The FDA only approved testosterone therapy for one medical condition. Male hypogonadism occurs when the body doesn’t produce enough testosterone. But testosterone manufacturers have tapped into a huge market by appealing to the male ego. Testosterone therapy is advertised on TV and online and even stores offer one-stop-shopping: testing and injecting. “Here in Texas we have these man caves [testosterone supplements stores] where you can sit in a Lazy Boy chair, tune into the sports channel or read the latest edition of Sports Illustrated while waiting for your health care provider to inject you,” says Malik.
“Some places even serve chicken and fries - it really is the crazy wild west!”
But Malik says this situation, which can be laughable on the surface, is as serious as a heart attack. To date, close to a hundred Testosterone injury cases have been filed across the US involving heart attacks, deep vein thrombosis and/or pulmonary embolism.
As for the latest turn of events where Pfizer has asked that its Depo-testosterone injection not be included in multidistrict litigation, Malik doesn’t think this is a good idea for plaintiffs.
“A motion has been filed to bring in all forms of testosterone products and some testosterone makers, such as Pfizer, have balked at that,” Malik explains. “It makes sense to have all the complaints under the same roof because many men have tried all forms of testosterone - shots, gels and creams.”
Malik says testosterone side effects apply to all forms of products, including injection, but Pfizer disagrees: it says its injection should be excluded because not many lawsuits have been filed. Given that up to 60 percent of the market is AndroGel, naturally most lawsuits would involve the gel.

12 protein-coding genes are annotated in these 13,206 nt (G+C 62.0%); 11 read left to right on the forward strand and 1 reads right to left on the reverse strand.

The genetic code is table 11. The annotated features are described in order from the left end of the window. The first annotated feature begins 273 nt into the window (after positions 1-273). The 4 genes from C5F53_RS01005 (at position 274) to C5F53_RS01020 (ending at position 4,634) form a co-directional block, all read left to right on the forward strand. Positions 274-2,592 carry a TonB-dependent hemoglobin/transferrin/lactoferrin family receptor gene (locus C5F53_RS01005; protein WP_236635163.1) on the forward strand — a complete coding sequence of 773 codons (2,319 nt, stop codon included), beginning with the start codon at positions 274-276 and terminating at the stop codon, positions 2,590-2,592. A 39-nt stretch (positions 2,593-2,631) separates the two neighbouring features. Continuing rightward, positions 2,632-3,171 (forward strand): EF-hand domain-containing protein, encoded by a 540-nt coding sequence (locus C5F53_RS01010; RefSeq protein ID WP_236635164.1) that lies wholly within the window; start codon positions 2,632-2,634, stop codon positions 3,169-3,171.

“If Pfizer gets its way, perhaps plaintiffs will have to file in separate venues and separate courts,” Malik says. “Pfizer wants the cases involving both AndroGel and Depo-Testosterone use, for the JPML Panel to sever and transfer the AndroGel claims to an MDL and leave the claims against the Pfizer entities in their present districts. Testosterone Injuries are very similar regardless of the product, so here is the problem: a different venue and different judges coming to a different conclusion is not amenable to resolving these cases. What if some other manufacturer decides to oppose consolidation? It is a setup for confusion and that’s what the manufacturers want.”
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“At the end of the day I think the testosterone claims may be lumped together in one court, to simplify discovery,” says Malik. “Pfizer is always able to participate in discovery and move for federal preemption based on adequate warning labels.”
And the JPML is hearing all arguments in Chicago on May 29. Stay tuned…